'Loud music' shooter Michael Dunn convicted of first degree murder

Michael Dunn, the man who opened fire on four teens at a gas station following a dispute over loud music, was found guilty of first-degree murder Wednesday in a Jacksonville, Florida, courthouse for the shooting death of 17-year-old Jordan Davis.

Sentencing has tentatively been set for Oct. 17 and Dunn could face a term of life in prison without the possibility of parole.

“We believe that we have to have as much justice as we can to assure that Michael Dunn will never ever walk out of a prison,” prosecutor Angela Corey told local media.

Dunn was found guilty in February for three counts of attempted second-degree murder, but there was a hung jury on the first-degree murder charge for Davis’ death. The jury deliberated for more than 30 hours before the mistrial was declared, but yesterday’s guilty verdict came after just five and a half hours.

“We are very grateful that justice has been served, justice not only for Jordan, but justice for Trayvon (Martin) and justice for all the nameless, faceless children and people that will never have a voice. And Ron and I are committed to giving our lives to walking out Jordan’s justice and Jordan’s legacy,” Davis’ mother, Lucy McBath, said after the verdict was read.

Although relieved with the outcome of the trial, Davis’ parents still showed compassion for Dunn and his family.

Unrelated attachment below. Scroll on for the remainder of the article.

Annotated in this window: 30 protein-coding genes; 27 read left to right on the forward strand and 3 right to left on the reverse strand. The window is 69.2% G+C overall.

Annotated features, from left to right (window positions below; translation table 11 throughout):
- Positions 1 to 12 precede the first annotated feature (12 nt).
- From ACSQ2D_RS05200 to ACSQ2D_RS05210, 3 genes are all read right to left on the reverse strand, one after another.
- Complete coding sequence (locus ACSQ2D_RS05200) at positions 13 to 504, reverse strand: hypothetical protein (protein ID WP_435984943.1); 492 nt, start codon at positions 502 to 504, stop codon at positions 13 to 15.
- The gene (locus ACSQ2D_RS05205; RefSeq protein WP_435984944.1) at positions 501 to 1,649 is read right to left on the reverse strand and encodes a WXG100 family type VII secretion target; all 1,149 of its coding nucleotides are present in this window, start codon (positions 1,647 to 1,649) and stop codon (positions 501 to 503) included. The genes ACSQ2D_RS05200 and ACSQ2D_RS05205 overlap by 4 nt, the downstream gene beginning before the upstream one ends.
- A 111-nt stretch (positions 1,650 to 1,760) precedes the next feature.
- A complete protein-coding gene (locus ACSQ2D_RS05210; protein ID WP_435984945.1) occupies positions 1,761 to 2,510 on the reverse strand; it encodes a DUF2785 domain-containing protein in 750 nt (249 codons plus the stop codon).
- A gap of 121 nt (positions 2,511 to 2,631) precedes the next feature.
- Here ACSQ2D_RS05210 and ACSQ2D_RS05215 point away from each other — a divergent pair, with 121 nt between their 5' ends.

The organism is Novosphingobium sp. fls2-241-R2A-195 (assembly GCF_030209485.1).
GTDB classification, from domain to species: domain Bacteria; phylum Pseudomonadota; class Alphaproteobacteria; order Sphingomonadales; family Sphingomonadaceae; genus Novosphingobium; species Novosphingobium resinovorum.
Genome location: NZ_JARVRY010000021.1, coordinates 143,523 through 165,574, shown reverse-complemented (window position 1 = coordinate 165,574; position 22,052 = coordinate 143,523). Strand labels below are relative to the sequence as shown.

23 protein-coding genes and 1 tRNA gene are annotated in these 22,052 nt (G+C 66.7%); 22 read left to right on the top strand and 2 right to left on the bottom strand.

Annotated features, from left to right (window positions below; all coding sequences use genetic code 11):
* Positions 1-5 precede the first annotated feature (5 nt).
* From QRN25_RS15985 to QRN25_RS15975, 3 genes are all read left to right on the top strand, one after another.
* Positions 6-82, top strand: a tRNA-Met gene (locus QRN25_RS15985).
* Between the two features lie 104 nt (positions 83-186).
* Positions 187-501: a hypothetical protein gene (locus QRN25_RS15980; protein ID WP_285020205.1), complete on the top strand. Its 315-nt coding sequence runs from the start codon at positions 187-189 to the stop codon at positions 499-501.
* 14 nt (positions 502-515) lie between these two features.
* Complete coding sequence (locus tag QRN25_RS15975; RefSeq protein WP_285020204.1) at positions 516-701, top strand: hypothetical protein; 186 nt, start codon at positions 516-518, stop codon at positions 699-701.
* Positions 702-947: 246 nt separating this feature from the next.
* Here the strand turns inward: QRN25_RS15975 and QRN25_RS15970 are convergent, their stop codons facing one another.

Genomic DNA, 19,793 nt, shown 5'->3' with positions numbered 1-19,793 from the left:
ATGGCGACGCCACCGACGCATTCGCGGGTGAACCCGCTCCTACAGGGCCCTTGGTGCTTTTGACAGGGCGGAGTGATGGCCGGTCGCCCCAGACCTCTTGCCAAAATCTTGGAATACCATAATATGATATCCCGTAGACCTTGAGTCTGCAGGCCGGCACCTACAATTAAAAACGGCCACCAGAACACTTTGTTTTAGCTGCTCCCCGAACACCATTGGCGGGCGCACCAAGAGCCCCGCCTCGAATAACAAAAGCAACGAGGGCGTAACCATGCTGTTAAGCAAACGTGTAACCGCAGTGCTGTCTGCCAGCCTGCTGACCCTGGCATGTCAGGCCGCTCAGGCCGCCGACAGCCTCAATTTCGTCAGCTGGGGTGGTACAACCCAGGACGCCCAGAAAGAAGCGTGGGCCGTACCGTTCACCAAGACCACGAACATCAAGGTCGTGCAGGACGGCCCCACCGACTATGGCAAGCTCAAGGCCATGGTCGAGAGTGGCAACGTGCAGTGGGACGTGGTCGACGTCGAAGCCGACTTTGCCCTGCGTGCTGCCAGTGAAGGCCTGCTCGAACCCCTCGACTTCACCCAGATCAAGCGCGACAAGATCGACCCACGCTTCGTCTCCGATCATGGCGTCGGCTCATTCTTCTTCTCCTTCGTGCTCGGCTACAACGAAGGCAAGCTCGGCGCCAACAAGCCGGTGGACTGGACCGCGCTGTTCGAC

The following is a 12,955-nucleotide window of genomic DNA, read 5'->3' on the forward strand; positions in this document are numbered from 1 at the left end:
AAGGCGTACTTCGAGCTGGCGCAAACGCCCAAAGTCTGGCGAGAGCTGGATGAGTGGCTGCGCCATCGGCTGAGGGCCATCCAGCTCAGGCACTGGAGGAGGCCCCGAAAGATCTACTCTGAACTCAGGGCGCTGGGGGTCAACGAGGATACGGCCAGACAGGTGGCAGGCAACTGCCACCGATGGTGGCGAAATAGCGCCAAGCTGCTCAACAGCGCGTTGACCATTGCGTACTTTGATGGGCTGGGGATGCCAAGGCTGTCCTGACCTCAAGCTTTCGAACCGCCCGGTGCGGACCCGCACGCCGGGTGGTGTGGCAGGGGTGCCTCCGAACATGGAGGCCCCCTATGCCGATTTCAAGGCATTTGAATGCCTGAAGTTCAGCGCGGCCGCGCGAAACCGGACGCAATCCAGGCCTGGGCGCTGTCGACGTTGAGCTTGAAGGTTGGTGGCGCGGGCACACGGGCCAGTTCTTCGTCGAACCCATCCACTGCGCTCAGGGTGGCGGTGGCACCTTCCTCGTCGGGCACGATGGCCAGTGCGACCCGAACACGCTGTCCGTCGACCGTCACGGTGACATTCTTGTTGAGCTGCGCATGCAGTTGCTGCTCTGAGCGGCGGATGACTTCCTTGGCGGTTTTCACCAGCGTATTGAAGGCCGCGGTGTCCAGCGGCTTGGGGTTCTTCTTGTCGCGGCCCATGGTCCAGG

“We know that Jordan’s life and legacy will live on for others, but at the same time, we’re very saddened by the life that Michael Dunn will continue to live,” said McBath, adding. “We are saddened for his family, for his friends and the community that will continue to suffer by his actions.”

In addition, the teen’s father, Ron Davis, shared that he was happy to see racial barriers broken to bring justice to light.

“I wanted Jacksonville to be a shining example that you can have a jury made up of mostly white people, white men, and to be an example to the rest of the world to stop the discriminatory practices, stop discriminating, stop looking where we have to look at juries and say what the makeup of juries are,” Davis said.

During the November 2012 incident in Jacksonville, Dunn, who says he acted in self-defense, fired four shots into the SUV occupied by the four teens during an altercation over the teens’ loud music.

“It got really loud,” Dunn said earlier this year. “My rear view mirror was shaking. My eardrums were vibrating. It was ridiculously loud.”

Dunn said he asked the teens to turn the music down, but the situation only escalated and then Dunn saw what he thought was the barrel of a shotgun sticking out of the vehicle, he opened fire. Three of the teens – Leland Brunson, Tommie Stornes and Tevin Thompson – survived the shooting, but Davis did not.

Despite his claims, the prosecution scorned him for his actions following the incident, which they said was indicative of guilt. Dunn left the scene without calling the police, then went back to his hotel room where he was staying, ate some pizza and drank a cocktail with his fiancee.

Dunn admitted that he had no legitimate reason for not calling the police, but that he was in an irrational state of mind after the incident, which he said left him “horrified” over how things “escalated … over a common courtesy.”

Dunn, who learned of the teen’s death hours after the incident, said he never intended to kill anyone.

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